Oron Catts, Ionat Zurr, Guy Ben-Ary, SymbioticA, The Art and Science Collaborative Research Laboratory, The University of Western Australia. The Pig Wings Project. 2000-01
  • Not on view

Thanks to their genetic closeness to humans and to advances in biomedical technologies, pigs could one day become precious repositories of body parts for transplantation to humans. Since 1996, The Tissue Culture & Art Project—Catts, Zurr, and Ben-Ary—has used tissue engineering as a medium for artistic expression. The artists create what they call semi-living entities, a new type of object/being designed using living and nonliving biological materials—cells or tissues from a complex organism grown onto synthetic scaffolds and kept alive through technological intervention. Using tissue engineering and stem-cell technologies, the trio grew pig bone tissue in the shapes of wings. They chose to emulate the wings of the pterosaur (the first vertebrate to evolve for flight), those of a bat, and those of an (imaginary) angel.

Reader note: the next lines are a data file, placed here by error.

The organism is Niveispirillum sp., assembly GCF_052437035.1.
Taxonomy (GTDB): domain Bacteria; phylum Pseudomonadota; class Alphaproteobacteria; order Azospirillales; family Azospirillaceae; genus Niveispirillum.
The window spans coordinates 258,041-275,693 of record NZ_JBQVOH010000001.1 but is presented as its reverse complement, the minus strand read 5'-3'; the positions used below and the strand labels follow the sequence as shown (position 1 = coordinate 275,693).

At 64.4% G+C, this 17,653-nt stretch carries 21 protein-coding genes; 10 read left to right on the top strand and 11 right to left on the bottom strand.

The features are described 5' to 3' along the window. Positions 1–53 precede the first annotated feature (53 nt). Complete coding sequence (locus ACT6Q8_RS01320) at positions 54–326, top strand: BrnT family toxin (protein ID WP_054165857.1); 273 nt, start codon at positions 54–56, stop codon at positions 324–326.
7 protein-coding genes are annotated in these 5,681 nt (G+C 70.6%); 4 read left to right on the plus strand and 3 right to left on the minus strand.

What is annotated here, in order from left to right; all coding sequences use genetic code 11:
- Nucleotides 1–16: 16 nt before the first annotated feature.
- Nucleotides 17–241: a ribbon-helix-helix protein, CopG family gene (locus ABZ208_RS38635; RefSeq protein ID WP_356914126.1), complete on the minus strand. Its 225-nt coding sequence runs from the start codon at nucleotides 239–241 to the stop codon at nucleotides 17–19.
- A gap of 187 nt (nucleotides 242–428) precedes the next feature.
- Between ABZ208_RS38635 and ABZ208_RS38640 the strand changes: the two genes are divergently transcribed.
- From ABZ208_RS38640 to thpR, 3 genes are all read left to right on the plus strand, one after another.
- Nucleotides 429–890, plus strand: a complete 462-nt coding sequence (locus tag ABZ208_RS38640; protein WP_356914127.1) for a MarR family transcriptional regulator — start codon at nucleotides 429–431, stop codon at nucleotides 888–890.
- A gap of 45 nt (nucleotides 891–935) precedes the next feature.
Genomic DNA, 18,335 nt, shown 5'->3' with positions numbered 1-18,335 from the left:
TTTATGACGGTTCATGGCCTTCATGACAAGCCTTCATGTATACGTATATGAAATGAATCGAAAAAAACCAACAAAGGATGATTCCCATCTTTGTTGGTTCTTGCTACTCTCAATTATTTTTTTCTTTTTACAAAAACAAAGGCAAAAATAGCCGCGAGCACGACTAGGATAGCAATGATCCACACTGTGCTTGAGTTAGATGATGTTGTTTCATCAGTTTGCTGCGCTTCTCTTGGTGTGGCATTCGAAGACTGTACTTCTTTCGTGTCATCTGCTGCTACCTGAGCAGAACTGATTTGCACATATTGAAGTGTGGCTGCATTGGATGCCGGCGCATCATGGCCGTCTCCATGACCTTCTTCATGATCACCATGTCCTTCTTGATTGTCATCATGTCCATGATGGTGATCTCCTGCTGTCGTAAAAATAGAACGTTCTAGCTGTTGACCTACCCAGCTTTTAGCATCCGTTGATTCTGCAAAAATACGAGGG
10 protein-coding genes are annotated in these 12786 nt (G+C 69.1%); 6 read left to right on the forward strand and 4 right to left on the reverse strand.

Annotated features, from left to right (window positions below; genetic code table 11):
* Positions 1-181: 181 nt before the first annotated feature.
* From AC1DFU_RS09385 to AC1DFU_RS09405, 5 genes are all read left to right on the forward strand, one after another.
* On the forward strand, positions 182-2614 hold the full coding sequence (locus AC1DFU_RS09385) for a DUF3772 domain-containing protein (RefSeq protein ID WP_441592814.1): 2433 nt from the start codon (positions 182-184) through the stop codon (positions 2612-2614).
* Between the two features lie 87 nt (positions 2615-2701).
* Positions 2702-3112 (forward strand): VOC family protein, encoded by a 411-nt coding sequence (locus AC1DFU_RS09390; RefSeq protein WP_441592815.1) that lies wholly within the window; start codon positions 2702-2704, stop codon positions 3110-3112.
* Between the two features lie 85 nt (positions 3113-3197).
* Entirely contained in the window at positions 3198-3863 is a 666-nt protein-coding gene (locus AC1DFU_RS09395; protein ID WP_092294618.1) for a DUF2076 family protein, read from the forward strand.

Gallery label from Applied Design, March 2, 2013–January 31, 2014.
.1 (red): 24 1/4" x 36 1/8" x 1 3/8" (61.6 x 91.8 3/8 x 3.5 cm) .2 (blue): 24 1/4" x 36 1/8" x 1 3/8" (61.6 x 91.8 3/8 x 3.5 cm) .3 (green): 24 1/4" x 36 1/8" x 1 3/8" (61.6 x 91.8 3/8 x 3.5 cm)
Gift of the designers and SymbioticA
Object number
Architecture and Design

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